Schwarzkopf suspected gang involvement, as kidnapping was a common criminal enterprise during the Great Depression, and wanted to contact members of the underworld, but during the course of the investigation, John F. Condon, a 72-year-old retired Bronx schoolteacher, became an intermediary between Lindbergh and the kidnappers after he placed an ad in Home News, to which the kidnappers responded. Schwarzkopf wanted to place a trace on Condon's telephone, but Lindbergh overruled him, and setting up a trap would have been made difficult or impossible by Lindbergh's management of the case.

Schwarzkopf reluctantly agreed to keep law enforcement away from the arranged ransom drop. Although the man to whom Condon gave the ransom money in Saint Raymond's Cemetery in the Bronx on April 2 gave Condon a note describing a boat where Charlie could be found, no such boat was found. When Charlie's skeletonized corpse was found by a truck driver on May 12, Schwarzkopf inspected the shallow grave, four miles from the Lindbergh home, whose lights were visible from the site. Following the identification of the corpse as Charlie, and the determination from the level of decomposition that he was killed immediately after abduction, Schwarzkopf informed Charlie's nursemaid, Betty Gow, and Elizabeth Morrow, who then informed Charlie's mother, Anne Lindbergh. Charles Lindbergh's need for control over the case was now over, and by the time the case had been months old, and trails had gone cold, Schwarzkopf was the target of widespread and recurring criticism. Following the suicide of Violet Sharpe, a maid for the Morrows who had been acting suspiciously before the incident and during its investigation, some, such as Violet's sister, Emily Sharpe, accused Schwarzkopf and Jersey City Police Department investigator Harry Walsh of harassing her to death with their rough interrogations, but experts such as Douglas have disputed that notion.[7]

To test the theory of how the baby was abducted and then killed early on, Schwarzkopf had duplicates constructed of the makeshift ladder used to climb into Charlie's second-story nursery window and the ransom letter, and reenacted the crime himself. The 165-pound Schwarzkopf carried a sandbag weighing the same as Charlie down the ladder, and when he stepped onto the highest rung of the lower portion of the wooden ladder (which, like the real one, consisted of two hinged sections and a third one attached at the crime scene), the side rail split, just like on the real ladder. Schwarzkopf dropped the bag, and it struck the cement windowsill of the library, echoing the massive skull fracture that served as Charlie's cause of death. Schwarzkopf had the written communications in evidence sent to graphologists, who concluded that they were all written by one person, most likely German in origin.[citation needed]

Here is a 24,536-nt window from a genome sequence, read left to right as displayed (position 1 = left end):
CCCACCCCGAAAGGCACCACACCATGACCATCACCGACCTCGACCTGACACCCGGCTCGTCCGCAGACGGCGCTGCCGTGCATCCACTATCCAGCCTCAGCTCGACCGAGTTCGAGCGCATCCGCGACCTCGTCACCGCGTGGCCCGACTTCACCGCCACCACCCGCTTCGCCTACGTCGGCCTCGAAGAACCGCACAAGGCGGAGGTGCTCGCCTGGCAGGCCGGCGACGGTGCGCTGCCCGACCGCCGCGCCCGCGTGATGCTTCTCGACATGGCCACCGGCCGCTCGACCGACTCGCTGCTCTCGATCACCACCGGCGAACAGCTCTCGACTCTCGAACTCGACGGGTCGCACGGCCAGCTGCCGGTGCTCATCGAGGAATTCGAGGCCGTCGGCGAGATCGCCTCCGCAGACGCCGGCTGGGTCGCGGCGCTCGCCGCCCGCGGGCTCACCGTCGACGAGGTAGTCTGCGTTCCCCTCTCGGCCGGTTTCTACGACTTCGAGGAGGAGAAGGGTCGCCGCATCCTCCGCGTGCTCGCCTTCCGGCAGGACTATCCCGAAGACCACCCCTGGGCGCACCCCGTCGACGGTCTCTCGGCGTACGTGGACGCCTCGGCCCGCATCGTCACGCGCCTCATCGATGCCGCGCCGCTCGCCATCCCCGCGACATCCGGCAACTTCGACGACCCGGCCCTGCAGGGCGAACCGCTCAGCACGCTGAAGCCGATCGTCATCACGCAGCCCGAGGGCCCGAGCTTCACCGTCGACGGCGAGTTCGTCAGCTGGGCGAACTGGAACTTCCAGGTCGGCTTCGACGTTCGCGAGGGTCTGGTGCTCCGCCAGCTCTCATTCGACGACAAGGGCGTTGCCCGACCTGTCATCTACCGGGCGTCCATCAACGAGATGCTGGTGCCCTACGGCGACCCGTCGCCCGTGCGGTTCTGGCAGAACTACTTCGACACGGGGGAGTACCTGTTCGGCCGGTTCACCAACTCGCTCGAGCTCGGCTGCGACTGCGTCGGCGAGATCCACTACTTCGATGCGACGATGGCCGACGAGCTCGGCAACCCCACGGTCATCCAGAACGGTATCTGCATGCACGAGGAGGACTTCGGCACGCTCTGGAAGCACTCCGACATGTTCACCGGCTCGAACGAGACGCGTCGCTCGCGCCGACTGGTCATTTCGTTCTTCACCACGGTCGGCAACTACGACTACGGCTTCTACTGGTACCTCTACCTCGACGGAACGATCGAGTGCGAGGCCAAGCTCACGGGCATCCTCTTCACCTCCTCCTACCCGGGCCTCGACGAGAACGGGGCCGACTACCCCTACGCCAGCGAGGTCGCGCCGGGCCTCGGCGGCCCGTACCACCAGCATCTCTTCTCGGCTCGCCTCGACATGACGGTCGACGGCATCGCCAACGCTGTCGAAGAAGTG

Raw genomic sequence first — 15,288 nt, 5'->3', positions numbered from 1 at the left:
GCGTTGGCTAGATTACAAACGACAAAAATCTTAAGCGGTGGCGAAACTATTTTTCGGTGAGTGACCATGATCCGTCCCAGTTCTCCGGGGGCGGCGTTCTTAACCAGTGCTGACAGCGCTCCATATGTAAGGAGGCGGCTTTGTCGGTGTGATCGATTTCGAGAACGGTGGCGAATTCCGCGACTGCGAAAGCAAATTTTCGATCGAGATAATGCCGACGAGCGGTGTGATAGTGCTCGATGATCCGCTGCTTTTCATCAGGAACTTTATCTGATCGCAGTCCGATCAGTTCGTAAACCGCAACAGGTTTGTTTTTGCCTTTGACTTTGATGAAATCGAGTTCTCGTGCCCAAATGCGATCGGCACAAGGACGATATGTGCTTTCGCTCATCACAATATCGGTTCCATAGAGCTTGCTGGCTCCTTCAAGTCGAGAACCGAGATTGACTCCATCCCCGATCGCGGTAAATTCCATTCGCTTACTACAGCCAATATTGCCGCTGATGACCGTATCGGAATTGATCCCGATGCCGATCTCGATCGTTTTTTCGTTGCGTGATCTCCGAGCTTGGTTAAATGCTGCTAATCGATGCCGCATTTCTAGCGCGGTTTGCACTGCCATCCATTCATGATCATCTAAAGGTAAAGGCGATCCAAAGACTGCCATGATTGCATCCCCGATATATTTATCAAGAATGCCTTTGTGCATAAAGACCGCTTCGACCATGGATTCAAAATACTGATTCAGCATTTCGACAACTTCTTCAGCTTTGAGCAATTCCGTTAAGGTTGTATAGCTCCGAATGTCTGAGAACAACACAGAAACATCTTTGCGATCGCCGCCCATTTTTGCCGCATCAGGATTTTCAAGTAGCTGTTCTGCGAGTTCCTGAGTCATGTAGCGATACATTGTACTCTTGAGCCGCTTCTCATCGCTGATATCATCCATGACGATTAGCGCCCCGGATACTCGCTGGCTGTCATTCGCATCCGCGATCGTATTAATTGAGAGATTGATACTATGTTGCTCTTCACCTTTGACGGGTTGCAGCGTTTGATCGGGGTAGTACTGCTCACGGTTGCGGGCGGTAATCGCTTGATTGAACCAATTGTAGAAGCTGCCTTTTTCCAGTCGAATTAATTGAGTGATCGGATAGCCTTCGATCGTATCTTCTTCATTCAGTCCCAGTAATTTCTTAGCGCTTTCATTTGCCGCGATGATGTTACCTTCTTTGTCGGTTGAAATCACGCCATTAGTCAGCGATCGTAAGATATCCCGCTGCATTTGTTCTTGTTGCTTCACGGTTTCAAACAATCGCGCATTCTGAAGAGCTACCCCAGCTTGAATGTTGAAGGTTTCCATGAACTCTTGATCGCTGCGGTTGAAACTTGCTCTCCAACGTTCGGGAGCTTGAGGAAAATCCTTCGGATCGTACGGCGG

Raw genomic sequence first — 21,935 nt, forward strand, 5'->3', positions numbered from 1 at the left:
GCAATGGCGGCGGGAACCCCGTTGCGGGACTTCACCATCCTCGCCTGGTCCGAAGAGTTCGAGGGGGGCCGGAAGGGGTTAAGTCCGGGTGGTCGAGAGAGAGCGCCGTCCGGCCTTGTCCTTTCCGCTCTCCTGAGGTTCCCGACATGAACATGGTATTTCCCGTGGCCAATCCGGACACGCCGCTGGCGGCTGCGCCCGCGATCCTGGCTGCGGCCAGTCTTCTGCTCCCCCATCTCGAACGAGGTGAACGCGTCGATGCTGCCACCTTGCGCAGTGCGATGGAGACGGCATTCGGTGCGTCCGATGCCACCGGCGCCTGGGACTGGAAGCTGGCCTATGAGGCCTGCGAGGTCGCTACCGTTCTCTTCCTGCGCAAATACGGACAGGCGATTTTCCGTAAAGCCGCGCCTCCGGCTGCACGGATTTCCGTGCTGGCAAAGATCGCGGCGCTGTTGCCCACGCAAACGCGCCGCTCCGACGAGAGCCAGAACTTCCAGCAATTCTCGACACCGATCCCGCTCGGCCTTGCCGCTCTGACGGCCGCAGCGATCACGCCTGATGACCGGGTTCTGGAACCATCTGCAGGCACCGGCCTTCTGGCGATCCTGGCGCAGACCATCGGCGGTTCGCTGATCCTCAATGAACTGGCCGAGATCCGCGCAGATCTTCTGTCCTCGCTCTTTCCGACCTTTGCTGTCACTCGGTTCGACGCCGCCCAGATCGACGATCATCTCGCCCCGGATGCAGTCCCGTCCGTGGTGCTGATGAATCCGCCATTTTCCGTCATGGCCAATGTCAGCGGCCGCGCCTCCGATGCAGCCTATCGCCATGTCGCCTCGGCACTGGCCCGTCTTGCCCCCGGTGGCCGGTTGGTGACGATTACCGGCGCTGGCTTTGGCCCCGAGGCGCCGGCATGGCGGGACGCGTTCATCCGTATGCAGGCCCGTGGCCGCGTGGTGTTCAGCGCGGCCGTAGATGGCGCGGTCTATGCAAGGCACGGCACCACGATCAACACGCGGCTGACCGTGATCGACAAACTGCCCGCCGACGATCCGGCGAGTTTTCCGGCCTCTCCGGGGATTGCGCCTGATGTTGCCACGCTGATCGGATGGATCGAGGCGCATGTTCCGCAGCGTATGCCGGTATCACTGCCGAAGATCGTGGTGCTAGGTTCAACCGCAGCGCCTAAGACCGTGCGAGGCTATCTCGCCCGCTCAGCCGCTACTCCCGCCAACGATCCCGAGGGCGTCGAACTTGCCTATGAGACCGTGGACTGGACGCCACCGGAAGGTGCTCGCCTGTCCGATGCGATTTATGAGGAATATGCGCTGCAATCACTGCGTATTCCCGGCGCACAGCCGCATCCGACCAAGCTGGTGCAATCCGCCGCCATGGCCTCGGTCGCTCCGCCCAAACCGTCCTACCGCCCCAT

In late 1932, Schwarzkopf was contacted by New York psychiatrist Dudley D. Schoenfeld, who concluded from the kidnapper's written notes that the perpetrator was a mechanically inclined, 40-year-old German suffering from dementia paralytica, caused by a sense of powerlessness; this is now considered an impressive early example of criminal profiling. Schwarzkopf also had pieces of the ladder analyzed by wood specialist Arthur Koehler, who determined from four extra nail holes that rail sixteen of the ladder, unlike the wood used to make the rest of the ladder, had been previously used for some other purpose. Koehler presumed that the kidnapper ran out of lumber and cannibalized whatever wood was on hand for that rail, explaining the disparity. Koehler concluded on November 19, 1933, that side rails twelve to fifteen came from the National Lumber and Millwork Company in the Bronx. [citation needed]

Investigation of bills from the ransom money that turned up in circulation led to the September 19, 1934, arrest of Bruno Hauptmann, a 35-year-old German skilled carpenter who once worked at National Lumber and Millwork, which was ten blocks from Hauptmann's residence. By matching grain patterns and nail holes, Koehler determined that rail sixteen had been removed from Hauptmann's attic, which was missing a floorboard, and featured nail holes in four successive joints, where it would have been hammered down. Hauptmann was tried and convicted for murder and was executed on April 3, 1936.[7]

Later military service edit

In 1936, Schwarzkopf was dismissed from the New Jersey State Police after a personality clash with Governor Harold G. Hoffman.[8][2] For a short time, he narrated the radio program Gang Busters (he can be heard in the March 28, 1941, episode The Case of the Nickel and Dime Bandits) before he returned to active duty in the US Army with the onset of World War II.[4][9]